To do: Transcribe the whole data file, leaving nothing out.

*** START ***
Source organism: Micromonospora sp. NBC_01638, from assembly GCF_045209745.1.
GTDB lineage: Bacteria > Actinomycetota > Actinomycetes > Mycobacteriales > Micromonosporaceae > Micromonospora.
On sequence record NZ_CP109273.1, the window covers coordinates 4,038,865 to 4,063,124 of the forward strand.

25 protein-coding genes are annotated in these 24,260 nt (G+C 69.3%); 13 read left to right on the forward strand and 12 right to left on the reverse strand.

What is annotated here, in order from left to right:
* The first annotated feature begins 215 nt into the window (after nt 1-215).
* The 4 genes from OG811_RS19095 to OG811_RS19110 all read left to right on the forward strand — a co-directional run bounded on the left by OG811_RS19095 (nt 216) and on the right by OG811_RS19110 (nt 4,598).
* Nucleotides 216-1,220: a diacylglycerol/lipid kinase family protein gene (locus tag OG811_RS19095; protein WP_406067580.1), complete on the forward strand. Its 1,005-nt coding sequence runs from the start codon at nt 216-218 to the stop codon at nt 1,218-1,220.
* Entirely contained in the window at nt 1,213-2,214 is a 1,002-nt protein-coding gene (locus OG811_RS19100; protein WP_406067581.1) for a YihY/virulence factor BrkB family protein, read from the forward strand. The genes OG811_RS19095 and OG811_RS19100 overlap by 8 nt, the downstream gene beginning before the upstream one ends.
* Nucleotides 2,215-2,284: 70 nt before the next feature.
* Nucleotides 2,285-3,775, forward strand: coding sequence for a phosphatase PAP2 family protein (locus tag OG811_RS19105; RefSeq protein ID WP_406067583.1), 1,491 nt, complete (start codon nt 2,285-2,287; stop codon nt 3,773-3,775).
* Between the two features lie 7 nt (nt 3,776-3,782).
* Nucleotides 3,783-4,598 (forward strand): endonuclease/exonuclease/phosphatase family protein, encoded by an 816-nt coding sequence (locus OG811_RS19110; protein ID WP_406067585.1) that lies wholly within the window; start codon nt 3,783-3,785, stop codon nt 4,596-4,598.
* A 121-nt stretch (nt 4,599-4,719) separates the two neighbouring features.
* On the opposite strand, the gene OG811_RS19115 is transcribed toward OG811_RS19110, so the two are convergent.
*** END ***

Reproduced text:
Source organism: Micromonospora sp. NBC_01638, from assembly GCF_045209745.1.
GTDB lineage: Bacteria > Actinomycetota > Actinomycetes > Mycobacteriales > Micromonosporaceae > Micromonospora.
On sequence record NZ_CP109273.1, the window covers coordinates 4,038,865 to 4,063,124 of the forward strand.

25 protein-coding genes are annotated in these 24,260 nt (G+C 69.3%); 13 read left to right on the forward strand and 12 right to left on the reverse strand.

What is annotated here, in order from left to right:
* The first annotated feature begins 215 nt into the window (after nt 1-215).
* The 4 genes from OG811_RS19095 to OG811_RS19110 all read left to right on the forward strand — a co-directional run bounded on the left by OG811_RS19095 (nt 216) and on the right by OG811_RS19110 (nt 4,598).
* Nucleotides 216-1,220: a diacylglycerol/lipid kinase family protein gene (locus tag OG811_RS19095; protein WP_406067580.1), complete on the forward strand. Its 1,005-nt coding sequence runs from the start codon at nt 216-218 to the stop codon at nt 1,218-1,220.
* Entirely contained in the window at nt 1,213-2,214 is a 1,002-nt protein-coding gene (locus OG811_RS19100; protein WP_406067581.1) for a YihY/virulence factor BrkB family protein, read from the forward strand. The genes OG811_RS19095 and OG811_RS19100 overlap by 8 nt, the downstream gene beginning before the upstream one ends.
* Nucleotides 2,215-2,284: 70 nt before the next feature.
* Nucleotides 2,285-3,775, forward strand: coding sequence for a phosphatase PAP2 family protein (locus tag OG811_RS19105; RefSeq protein ID WP_406067583.1), 1,491 nt, complete (start codon nt 2,285-2,287; stop codon nt 3,773-3,775).
* Between the two features lie 7 nt (nt 3,776-3,782).
* Nucleotides 3,783-4,598 (forward strand): endonuclease/exonuclease/phosphatase family protein, encoded by an 816-nt coding sequence (locus OG811_RS19110; protein ID WP_406067585.1) that lies wholly within the window; start codon nt 3,783-3,785, stop codon nt 4,596-4,598.
* A 121-nt stretch (nt 4,599-4,719) separates the two neighbouring features.
* On the opposite strand, the gene OG811_RS19115 is transcribed toward OG811_RS19110, so the two are convergent.